After reading the first two rinses should be tossed I did so thoughtlessly, I regret that a little since I wonder how strong the manderin would’ve been in these steeps. Adjacent to others I am not getting loads of actual manderin flavors through steep 3~7. There is a certain bright note that carries the shou blend though, followed with a minty breath through the nose which is very pleasant. Smell of the Gaiwan is consistently manderin with a background of general shou woodness.
The tea is very calming and easy to drink with a nice pick-me-up from the manderin. I wouldn’t place an order specifically for these but I might add them in my next cart since they’re a nice thing to have in the cupboard for these moments that you’re craving something else.
I got about 12 steeps of it before it got too boring and flat for me.
Flavors: Citrus, Citrus Zest, Creamy, Mint
Aptly named! From the very first brew, you can taste both butterery and floral flavors. Both are strong yet oddly complementing. In addition, there’s a perfume like aftertaste that I’ve never tasted before!
As a steeped more, the floral flavor became stronger and the butter moved more into the background. The floral perfume aftertaste is still sharp.
It gets to the point that I find it unbelievable that this oolong isn’t scented… it kind of taste like a strong jasmine oolong!
Overall, very interesting tea. I don’t like it more than Taiwanese oolong (my favorite) because I found the sharp floral aftertaste a bit off-putting. Definitely worth a try though.
Flavors: Butter, Drying, Floral, Jasmine
Went with another coin today, after yesterday’s success. This one is a sheng, and since they’re not usually my thing it’ll be interesting to see how I get along.
My first thought is that this is light, bright, and unobjectionable. It’s a friendly sort of sheng, and would likely make a good introduction; I certainly wish my introduction to sheng had been this approachable! The early steeps don’t offer a lot in the way of flavour, just a light sweetness that reminds me of icing sugar with a hint of underlying bite. I’m going to take that as an indication that I should keep my steep times very low, at least to begin with. A set of"greener", slightly more savoury flavours develop around the third steep, along with more of a floral undertone. I’m reminded just a little of chlorophyll. With a steep time of around 30 seconds, it’s possible to get some light stone fruit/apricot notes, although there’s a slight increase in astringency along with that. For the most part, I went with steeps of no more than 15 seconds (some a lot shorter), and stuck with the icing-sugar-verging-on-flower-nectar flavour I got at that point and liked best.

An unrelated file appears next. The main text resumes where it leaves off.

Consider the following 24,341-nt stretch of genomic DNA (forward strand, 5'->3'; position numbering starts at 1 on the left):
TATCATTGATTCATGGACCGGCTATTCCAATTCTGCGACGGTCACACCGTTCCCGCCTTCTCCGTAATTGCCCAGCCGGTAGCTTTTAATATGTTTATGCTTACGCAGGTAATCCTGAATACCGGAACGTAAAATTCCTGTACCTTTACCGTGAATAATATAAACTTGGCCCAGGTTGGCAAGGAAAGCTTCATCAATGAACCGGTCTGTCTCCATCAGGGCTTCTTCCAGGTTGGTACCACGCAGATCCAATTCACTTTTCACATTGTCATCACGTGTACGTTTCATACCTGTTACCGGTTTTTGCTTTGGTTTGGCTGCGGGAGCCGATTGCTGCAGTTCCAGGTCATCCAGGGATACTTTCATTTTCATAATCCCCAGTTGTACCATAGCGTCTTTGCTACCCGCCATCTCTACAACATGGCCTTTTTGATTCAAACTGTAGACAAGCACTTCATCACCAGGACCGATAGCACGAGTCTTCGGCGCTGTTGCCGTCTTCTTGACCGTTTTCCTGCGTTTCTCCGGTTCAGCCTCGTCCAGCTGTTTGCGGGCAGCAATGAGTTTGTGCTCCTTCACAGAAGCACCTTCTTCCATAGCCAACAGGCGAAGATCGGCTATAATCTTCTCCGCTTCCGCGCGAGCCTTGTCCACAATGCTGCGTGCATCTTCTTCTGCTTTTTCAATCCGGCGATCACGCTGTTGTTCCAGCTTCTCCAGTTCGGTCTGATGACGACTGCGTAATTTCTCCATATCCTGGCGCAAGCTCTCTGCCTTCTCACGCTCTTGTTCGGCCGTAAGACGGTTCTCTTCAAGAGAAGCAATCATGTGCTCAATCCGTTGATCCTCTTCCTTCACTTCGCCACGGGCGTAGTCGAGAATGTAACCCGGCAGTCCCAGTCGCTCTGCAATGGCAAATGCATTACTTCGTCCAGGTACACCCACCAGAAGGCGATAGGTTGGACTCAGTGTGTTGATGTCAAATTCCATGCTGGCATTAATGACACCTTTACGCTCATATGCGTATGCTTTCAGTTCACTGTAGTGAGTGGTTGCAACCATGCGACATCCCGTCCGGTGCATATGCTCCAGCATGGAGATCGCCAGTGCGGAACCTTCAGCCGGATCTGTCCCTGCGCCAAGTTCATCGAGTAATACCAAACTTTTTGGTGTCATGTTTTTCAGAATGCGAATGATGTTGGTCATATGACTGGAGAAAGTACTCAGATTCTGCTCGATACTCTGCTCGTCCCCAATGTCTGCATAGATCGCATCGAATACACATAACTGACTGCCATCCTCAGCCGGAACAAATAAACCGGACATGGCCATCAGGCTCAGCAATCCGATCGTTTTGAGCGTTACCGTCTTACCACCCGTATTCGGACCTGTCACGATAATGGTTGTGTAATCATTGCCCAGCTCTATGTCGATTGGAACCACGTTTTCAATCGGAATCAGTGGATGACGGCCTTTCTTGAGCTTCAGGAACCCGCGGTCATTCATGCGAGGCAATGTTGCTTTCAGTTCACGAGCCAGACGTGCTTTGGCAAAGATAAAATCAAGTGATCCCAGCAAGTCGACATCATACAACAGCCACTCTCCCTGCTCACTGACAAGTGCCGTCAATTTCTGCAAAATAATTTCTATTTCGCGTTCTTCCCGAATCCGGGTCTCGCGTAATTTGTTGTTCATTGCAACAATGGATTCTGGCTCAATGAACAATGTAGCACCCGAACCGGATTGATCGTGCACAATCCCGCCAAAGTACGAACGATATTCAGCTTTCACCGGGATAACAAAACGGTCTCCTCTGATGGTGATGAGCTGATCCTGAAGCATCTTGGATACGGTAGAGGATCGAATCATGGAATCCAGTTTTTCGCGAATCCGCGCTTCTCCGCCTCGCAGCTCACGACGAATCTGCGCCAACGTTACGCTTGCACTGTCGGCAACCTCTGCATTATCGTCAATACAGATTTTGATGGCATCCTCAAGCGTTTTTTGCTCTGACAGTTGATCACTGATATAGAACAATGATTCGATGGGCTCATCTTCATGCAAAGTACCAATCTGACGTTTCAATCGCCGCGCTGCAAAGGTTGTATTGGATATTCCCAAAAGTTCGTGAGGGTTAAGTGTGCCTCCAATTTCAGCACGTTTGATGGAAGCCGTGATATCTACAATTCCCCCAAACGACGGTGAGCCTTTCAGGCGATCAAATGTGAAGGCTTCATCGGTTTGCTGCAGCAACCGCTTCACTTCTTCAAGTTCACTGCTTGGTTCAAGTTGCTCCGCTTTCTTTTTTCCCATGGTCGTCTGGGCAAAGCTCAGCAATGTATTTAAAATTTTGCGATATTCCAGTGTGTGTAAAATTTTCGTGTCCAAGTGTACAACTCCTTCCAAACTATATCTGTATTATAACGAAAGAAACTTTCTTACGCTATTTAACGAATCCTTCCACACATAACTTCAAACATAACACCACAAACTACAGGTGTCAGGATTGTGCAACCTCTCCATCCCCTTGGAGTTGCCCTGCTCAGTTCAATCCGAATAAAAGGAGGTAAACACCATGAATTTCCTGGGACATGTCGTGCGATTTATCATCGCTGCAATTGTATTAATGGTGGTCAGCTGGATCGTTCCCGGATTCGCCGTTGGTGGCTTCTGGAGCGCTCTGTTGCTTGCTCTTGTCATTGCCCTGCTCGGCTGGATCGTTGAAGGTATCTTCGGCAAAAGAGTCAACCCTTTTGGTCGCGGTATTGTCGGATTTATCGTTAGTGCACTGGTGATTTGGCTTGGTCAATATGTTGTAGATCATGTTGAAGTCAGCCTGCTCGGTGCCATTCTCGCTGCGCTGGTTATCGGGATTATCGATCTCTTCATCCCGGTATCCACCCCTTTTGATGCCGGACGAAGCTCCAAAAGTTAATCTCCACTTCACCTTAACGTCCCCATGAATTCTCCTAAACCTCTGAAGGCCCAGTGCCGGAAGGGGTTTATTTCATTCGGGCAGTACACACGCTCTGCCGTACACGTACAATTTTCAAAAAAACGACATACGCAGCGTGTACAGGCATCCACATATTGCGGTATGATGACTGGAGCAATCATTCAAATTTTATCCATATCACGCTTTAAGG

It surprises me to say it, but I really like this one. It’s sweet, but unassuming enough that it’s not a distraction from my daily routine. It could easily be a daily drinker for me, and I don’t think I’ve ever said that about a sheng before. I stuck with this one most of the day, so it’s excellent value for money, and the coin format is amazingly brilliant from a convenience perspective. Maybe I’ve finally found my sheng happy place!
This is a very light sheng full of floral, apricot and vanilla sweetness – when brewed short. It does not distract you from what you are doing and happily lives in a background – which is rare with puerhs. Longest steepings are less interesting with floral notes turning into a typical young puerh astringency
The taste is not complex and I personally not looking for light cheerful sweetness in puerhs – my go-to teas for that type of flavor/mood are greens- thus good-but-not-great score. This tea was by no means unpleasant but I will not be getting it again.
Flavors: Apricot, Astringent, Floral, Sweet, Vanilla
Didn’t save super thorough tasting notes, but I know I did 5g, 100C, 100ml.
Super pleasant shou, a great place to start because this lacks just about anything someone could find offensive in shou. The bamboo has contributed some aromatics almost like white rice, with some subtle wood but not wet wood like other ripe puer. Not heavy on soil tastes either, a really easy drinker. I’m considering picking up some of this!
Flavors: Bamboo, Oak wood, Rice
Beenghole sample. Tastes more aged than it is. Pretty thick texture, initial creamy notes. Pretty standard bitterness with moderately fast sweet huigan. Brewed out a little quick. Pretty balanced as far as bitter to sweet but leaning on sweet over all. Long lasting and strong fruity slightly flowery huigan. No smoke, no spice, not astringent. Slight headache buzz, heavy eye lids
Flavors: Bitter, Cream, Floral, Peach
So I and my friend are tried this tea for the first time. After the first couple of steeps she asked me what is the name of this puerh. I told her that it was Cream and that it is supposed to be creamy. We looked at each other perplexed because it was anything but: this tea had a pronounced mineral, metallic and tangy taste. Not a bad taste but no hint of creaminess present.
After the third steep my friend started claiming that she felt a hint of creaminess but I was certain that she was imagining things. But the fourth and all the subsequent steeps – OMG, so smooth and so creamy with a looong creamy aftertaste! A bit of earth too.
All in all, I liked it, especially since I like creaminess and I did not have any other tea that creamy. And it is fun to observe the change from the metallic tanginess to the all-encompassing creamy goodness.
Flavors: Cream, Earth, Metallic, Sour, Tangy